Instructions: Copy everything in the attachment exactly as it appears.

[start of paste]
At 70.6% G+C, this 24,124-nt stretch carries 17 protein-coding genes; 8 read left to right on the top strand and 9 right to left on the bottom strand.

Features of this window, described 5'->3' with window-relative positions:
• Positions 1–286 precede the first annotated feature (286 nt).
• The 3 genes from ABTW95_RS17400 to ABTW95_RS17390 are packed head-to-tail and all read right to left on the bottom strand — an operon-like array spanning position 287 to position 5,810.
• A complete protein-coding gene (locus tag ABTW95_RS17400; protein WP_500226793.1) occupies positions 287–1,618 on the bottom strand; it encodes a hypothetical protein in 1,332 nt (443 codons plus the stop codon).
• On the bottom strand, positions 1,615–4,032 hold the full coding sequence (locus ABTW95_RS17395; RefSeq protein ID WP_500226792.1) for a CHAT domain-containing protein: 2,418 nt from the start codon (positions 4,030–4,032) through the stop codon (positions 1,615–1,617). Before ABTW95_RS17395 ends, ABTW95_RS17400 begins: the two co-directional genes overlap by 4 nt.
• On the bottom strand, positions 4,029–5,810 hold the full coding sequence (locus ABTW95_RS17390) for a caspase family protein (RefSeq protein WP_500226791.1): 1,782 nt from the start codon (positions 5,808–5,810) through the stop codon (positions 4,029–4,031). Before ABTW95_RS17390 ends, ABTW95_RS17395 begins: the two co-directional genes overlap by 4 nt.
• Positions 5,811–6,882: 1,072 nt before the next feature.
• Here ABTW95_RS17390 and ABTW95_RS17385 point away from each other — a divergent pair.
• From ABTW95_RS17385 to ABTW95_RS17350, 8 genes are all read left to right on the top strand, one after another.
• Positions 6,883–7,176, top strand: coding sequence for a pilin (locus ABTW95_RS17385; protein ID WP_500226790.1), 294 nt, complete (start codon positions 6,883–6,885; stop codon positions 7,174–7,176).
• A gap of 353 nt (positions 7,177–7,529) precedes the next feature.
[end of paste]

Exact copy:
At 70.6% G+C, this 24,124-nt stretch carries 17 protein-coding genes; 8 read left to right on the top strand and 9 right to left on the bottom strand.

Features of this window, described 5'->3' with window-relative positions:
• Positions 1–286 precede the first annotated feature (286 nt).
• The 3 genes from ABTW95_RS17400 to ABTW95_RS17390 are packed head-to-tail and all read right to left on the bottom strand — an operon-like array spanning position 287 to position 5,810.
• A complete protein-coding gene (locus tag ABTW95_RS17400; protein WP_500226793.1) occupies positions 287–1,618 on the bottom strand; it encodes a hypothetical protein in 1,332 nt (443 codons plus the stop codon).
• On the bottom strand, positions 1,615–4,032 hold the full coding sequence (locus ABTW95_RS17395; RefSeq protein ID WP_500226792.1) for a CHAT domain-containing protein: 2,418 nt from the start codon (positions 4,030–4,032) through the stop codon (positions 1,615–1,617). Before ABTW95_RS17395 ends, ABTW95_RS17400 begins: the two co-directional genes overlap by 4 nt.
• On the bottom strand, positions 4,029–5,810 hold the full coding sequence (locus ABTW95_RS17390) for a caspase family protein (RefSeq protein WP_500226791.1): 1,782 nt from the start codon (positions 5,808–5,810) through the stop codon (positions 4,029–4,031). Before ABTW95_RS17390 ends, ABTW95_RS17395 begins: the two co-directional genes overlap by 4 nt.
• Positions 5,811–6,882: 1,072 nt before the next feature.
• Here ABTW95_RS17390 and ABTW95_RS17385 point away from each other — a divergent pair.
• From ABTW95_RS17385 to ABTW95_RS17350, 8 genes are all read left to right on the top strand, one after another.
• Positions 6,883–7,176, top strand: coding sequence for a pilin (locus ABTW95_RS17385; protein ID WP_500226790.1), 294 nt, complete (start codon positions 6,883–6,885; stop codon positions 7,174–7,176).
• A gap of 353 nt (positions 7,177–7,529) precedes the next feature.